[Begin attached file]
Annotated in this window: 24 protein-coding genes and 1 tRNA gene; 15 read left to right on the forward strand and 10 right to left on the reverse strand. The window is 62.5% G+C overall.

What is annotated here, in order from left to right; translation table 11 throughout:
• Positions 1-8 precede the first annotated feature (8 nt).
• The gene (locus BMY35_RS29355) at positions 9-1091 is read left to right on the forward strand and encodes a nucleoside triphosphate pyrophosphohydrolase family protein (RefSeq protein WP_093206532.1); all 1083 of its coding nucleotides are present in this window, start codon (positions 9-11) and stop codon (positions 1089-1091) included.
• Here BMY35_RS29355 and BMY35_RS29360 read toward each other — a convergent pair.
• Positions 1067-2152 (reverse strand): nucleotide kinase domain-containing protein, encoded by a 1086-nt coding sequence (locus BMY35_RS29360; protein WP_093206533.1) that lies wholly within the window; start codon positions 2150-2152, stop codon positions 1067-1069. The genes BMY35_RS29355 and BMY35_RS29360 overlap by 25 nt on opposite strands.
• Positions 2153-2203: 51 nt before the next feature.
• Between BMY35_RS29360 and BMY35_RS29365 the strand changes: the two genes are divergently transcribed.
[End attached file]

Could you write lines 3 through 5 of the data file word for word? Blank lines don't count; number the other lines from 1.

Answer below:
• Positions 1-8 precede the first annotated feature (8 nt).
• The gene (locus BMY35_RS29355) at positions 9-1091 is read left to right on the forward strand and encodes a nucleoside triphosphate pyrophosphohydrolase family protein (RefSeq protein WP_093206532.1); all 1083 of its coding nucleotides are present in this window, start codon (positions 9-11) and stop codon (positions 1089-1091) included.
• Here BMY35_RS29355 and BMY35_RS29360 read toward each other — a convergent pair.